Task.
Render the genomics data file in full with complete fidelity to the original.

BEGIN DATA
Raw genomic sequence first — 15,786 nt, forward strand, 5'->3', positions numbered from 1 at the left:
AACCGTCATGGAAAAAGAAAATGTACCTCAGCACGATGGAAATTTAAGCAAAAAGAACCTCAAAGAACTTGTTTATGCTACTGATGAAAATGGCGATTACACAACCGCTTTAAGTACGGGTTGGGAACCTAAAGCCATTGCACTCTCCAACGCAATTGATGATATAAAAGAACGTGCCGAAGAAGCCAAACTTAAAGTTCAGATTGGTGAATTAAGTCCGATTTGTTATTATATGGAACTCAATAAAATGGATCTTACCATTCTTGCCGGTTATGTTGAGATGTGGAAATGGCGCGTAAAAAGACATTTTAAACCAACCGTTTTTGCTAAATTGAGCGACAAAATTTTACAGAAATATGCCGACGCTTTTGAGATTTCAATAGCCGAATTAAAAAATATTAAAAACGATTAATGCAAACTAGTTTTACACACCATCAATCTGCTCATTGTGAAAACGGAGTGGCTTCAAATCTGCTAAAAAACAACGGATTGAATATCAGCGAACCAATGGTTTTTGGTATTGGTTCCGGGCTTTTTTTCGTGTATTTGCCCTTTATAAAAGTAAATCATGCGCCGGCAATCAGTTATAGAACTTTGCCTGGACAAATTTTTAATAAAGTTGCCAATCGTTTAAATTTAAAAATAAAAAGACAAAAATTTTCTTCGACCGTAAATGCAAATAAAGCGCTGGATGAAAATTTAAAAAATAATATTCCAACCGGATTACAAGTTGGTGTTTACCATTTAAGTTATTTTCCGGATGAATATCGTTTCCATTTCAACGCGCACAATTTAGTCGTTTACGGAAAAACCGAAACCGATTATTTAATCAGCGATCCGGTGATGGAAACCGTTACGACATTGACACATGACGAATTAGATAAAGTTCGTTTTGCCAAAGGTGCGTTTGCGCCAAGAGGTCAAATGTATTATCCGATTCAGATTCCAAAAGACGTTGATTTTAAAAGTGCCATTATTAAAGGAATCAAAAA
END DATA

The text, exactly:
Raw genomic sequence first — 15,786 nt, forward strand, 5'->3', positions numbered from 1 at the left:
AACCGTCATGGAAAAAGAAAATGTACCTCAGCACGATGGAAATTTAAGCAAAAAGAACCTCAAAGAACTTGTTTATGCTACTGATGAAAATGGCGATTACACAACCGCTTTAAGTACGGGTTGGGAACCTAAAGCCATTGCACTCTCCAACGCAATTGATGATATAAAAGAACGTGCCGAAGAAGCCAAACTTAAAGTTCAGATTGGTGAATTAAGTCCGATTTGTTATTATATGGAACTCAATAAAATGGATCTTACCATTCTTGCCGGTTATGTTGAGATGTGGAAATGGCGCGTAAAAAGACATTTTAAACCAACCGTTTTTGCTAAATTGAGCGACAAAATTTTACAGAAATATGCCGACGCTTTTGAGATTTCAATAGCCGAATTAAAAAATATTAAAAACGATTAATGCAAACTAGTTTTACACACCATCAATCTGCTCATTGTGAAAACGGAGTGGCTTCAAATCTGCTAAAAAACAACGGATTGAATATCAGCGAACCAATGGTTTTTGGTATTGGTTCCGGGCTTTTTTTCGTGTATTTGCCCTTTATAAAAGTAAATCATGCGCCGGCAATCAGTTATAGAACTTTGCCTGGACAAATTTTTAATAAAGTTGCCAATCGTTTAAATTTAAAAATAAAAAGACAAAAATTTTCTTCGACCGTAAATGCAAATAAAGCGCTGGATGAAAATTTAAAAAATAATATTCCAACCGGATTACAAGTTGGTGTTTACCATTTAAGTTATTTTCCGGATGAATATCGTTTCCATTTCAACGCGCACAATTTAGTCGTTTACGGAAAAACCGAAACCGATTATTTAATCAGCGATCCGGTGATGGAAACCGTTACGACATTGACACATGACGAATTAGATAAAGTTCGTTTTGCCAAAGGTGCGTTTGCGCCAAGAGGTCAAATGTATTATCCGATTCAGATTCCAAAAGACGTTGATTTTAAAAGTGCCATTATTAAAGGAATCAAAAA